In the last Mound Visit, we examined what a de-juiced baseball would mean for Pirates pitchers. This week, it is the hitters’ turn.
But before we revisit the idea of a less lively baseball in 2020, we have to address the Astros/Nationals World Series. 22 home runs were hit over the seven game series. Of the 26 barreled balls batters hit, 17 went for home runs (65.4%). That’s a slightly higher rate than during the regular season (59.6%), but this can mostly be attributed to small sample size. Still, the ball went from juiced to de-juiced to rejuiced in a month’s time.
What happened during those first two rounds of the playoffs? Dr. Meredith Wills is on the case again and she has a hypothesis, which she presented at the Carnegie Mellon Sports Analytics Conference on Nov. 2. While it is true fly balls had more drag earlier in the postseason, she found there were huge fluctuations in drag between games. Her conclusion: Major League Baseball used their back inventory of balls from previous seasons to try to slow down offenses. For the most part, it worked.
Assuming Wills is correct, what does that mean for the game in 2020? Does Major League Baseball want to go back to an older style of ball, or at least try to slow down the home run explosion? It seems only fair for general managers to know what equipment the league will be providing them before they assemble their teams this offseason.
But back to the original question: What would a de-juiced ball mean for the Pirates? In the last Mound Visit, I hypothesized Pirates pitchers would have allowed 40 fewer home runs last season if they used the postseason ball all season long (instead of the regular season one). For the sake of consistency, we’ll be ignoring the World Series results and use the same data pulled from the original postseason ball from the last article. What would happen if the Pirates hit that ball all year? Would they have been a better team if that was the uniform ball across the league?
The Pirates’ offense last season is hard to categorize. When the rest of the league was hitting home runs, they were hitting singles. Their 163 team home runs were the fourth fewest in baseball. They barrelled 243 balls, second worst in baseball to just the Marlins. Their 31.6 fly-ball percentage was 29th in baseball as well, with only Miami, again, being worse.
Despite that, their position players finished with a team .759 OPS, just a hair below league average. They finished 20th in runs scored (758), but they would have easily finished in the middle of the pack had Josh Bell or Starling Marte been healthy in September. The Pirates, despite being really bad at hitting home runs, held their own at the dish and were pretty close to average overall.
Obviously the juiced ball had something to do with that. Some lazy fly balls that would have been outs turned into hits and line drives found gaps instead of being hit softly to center. Again, we’re going to keep a lid on Pandora’s box and just look at how a de-juiced ball would impact their home run total, and not their BABIP.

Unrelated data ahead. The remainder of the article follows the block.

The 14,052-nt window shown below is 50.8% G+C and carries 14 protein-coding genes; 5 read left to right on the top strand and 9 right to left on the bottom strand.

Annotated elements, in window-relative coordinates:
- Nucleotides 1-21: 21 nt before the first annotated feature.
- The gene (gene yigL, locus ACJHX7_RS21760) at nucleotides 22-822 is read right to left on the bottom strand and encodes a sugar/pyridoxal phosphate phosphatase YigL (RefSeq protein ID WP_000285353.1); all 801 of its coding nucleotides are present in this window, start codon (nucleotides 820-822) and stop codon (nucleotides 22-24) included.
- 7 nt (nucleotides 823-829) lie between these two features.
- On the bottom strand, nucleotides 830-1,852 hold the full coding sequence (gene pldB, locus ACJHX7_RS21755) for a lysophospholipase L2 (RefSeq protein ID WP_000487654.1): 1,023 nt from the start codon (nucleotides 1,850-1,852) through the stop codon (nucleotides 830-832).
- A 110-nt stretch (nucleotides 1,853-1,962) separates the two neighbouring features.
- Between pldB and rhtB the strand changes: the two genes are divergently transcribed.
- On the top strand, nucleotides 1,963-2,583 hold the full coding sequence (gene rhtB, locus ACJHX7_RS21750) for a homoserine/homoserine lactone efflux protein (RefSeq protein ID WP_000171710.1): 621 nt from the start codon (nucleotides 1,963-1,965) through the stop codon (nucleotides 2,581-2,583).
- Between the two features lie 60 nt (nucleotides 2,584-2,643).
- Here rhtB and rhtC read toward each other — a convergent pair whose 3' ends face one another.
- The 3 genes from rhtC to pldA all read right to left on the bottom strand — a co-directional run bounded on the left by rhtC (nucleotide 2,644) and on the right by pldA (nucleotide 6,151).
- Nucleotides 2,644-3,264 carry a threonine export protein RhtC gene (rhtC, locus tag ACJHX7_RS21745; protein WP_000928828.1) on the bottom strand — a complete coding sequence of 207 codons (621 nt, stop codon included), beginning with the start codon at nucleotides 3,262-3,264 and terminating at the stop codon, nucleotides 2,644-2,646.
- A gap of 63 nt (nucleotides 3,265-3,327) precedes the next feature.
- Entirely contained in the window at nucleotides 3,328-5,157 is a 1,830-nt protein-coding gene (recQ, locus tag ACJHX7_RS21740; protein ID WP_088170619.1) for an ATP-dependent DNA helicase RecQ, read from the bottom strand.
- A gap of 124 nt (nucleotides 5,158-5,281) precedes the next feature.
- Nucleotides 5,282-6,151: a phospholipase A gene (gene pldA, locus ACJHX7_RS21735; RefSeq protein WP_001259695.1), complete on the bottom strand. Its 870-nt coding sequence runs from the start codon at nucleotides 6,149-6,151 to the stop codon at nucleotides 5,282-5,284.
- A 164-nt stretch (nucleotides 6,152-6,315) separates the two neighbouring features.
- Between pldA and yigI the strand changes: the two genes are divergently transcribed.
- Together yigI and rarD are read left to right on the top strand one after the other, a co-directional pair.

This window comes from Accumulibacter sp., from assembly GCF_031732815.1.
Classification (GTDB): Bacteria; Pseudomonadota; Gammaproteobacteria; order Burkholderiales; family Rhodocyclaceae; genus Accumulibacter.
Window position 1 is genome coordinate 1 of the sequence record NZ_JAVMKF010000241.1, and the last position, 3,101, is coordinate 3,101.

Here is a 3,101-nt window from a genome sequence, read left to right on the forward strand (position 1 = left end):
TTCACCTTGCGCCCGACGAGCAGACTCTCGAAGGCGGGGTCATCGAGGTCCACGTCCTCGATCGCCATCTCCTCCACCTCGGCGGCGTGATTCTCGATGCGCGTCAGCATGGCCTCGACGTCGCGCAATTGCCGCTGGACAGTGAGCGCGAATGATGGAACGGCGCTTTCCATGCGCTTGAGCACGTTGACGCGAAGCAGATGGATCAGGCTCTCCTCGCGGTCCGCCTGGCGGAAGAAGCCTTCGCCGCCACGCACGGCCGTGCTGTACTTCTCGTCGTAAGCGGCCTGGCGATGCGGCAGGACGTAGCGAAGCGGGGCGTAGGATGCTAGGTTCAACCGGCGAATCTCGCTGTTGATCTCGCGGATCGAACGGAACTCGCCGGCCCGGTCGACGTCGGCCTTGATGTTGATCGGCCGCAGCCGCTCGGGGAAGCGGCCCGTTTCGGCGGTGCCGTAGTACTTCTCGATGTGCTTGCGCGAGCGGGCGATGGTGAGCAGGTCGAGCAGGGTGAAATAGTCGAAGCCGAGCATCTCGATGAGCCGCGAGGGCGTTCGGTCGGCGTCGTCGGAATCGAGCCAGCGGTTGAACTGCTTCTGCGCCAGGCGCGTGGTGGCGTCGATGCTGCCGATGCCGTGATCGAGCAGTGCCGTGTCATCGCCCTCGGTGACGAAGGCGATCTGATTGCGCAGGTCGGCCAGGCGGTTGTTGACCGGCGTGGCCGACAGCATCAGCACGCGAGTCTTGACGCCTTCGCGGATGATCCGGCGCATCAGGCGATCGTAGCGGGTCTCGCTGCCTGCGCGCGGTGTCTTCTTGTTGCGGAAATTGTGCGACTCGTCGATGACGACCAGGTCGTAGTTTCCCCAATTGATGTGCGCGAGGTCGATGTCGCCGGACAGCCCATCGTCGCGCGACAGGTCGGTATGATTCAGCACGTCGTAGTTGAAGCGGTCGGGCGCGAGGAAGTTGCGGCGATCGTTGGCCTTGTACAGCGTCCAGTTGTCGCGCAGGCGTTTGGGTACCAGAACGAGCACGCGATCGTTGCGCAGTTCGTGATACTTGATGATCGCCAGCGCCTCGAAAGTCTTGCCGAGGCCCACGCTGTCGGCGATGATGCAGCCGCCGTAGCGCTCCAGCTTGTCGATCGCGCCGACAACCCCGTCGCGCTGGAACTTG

Let’s start by looking at HR/FB%. Last season, the Pirates had a home run to fly ball percentage of 11.6%, the third worst in baseball. In the last Mound Visit, I concluded the juiced ball added 2.4 points to HR/FB rate, so with a deadened ball, it would drop to 9.2%. Here is how a 2.4-percent drop would have impacted their hitters from last year (min. 50 fly balls):
Somewhat surprisingly, the hitter who saw the biggest dip in their theoretical home run total was Adam Frazier. This is because he hit the most fly balls on the team last year. Bell is a close second, and Marte’s home run total goes from a career best 23 to his 2018 total, 20.
Going based on the HR/FB% model, Pirates pitchers would have allowed 36 fewer home runs with the postseason ball. Pirates batters would have hit 34 fewer, as well. So in the end, it is a pretty even split, though the Pirates were a hair worse-off with the livelier ball.
But HR/FB% is not a perfect tool. We should look at the quality of contact to see how many of those fly balls had a realistic chance of being a home run.
Last year, the Pirates hit 243 barrels and 229 “solid” contact balls, and these batted balls accounted for 155 of their 163 home runs. Here is how often they turned into home runs, and what those rates would have been with a de-juiced ball:
Adding in those other eight home runs the Pirates hit that did not fall under either category, that means the Pirates would have projected to hit 131 home runs in 2019. That may seem low, but that was where the bottom of the league hovered around from 2016-2018.
So if the Pirates used the 2019 postseason ball instead of the regular season one, going based on the batted ball profiles of their pitchers and hitters, they would have allowed 40 fewer home runs and hit 32 fewer. That means the ball created a gap of eight home runs in the opposition’s favor.
Eight home runs does not seem like that big of a difference, but consider this: Since 1995, teams that out-homer their opponent win roughly three-fourths of their games, according to Mike Petriello. That number has crept up a bit in recent years, too. It is safe to assume closing that gap by eight home runs would have swung two or three games in the Pirates’ favor. That is basically the same as going out and getting a middle of the rotation starter this offseason.
So the conclusion is similar as last time: The juiced ball hurt the Pirates in 2019, but they had plenty of other, more pressing problems. Those problems lead to the manager, general manager and team president getting fired, and a change in leadership could mean more than a change in equipment.
Data courtesy of FanGraphs and Baseball Savant.
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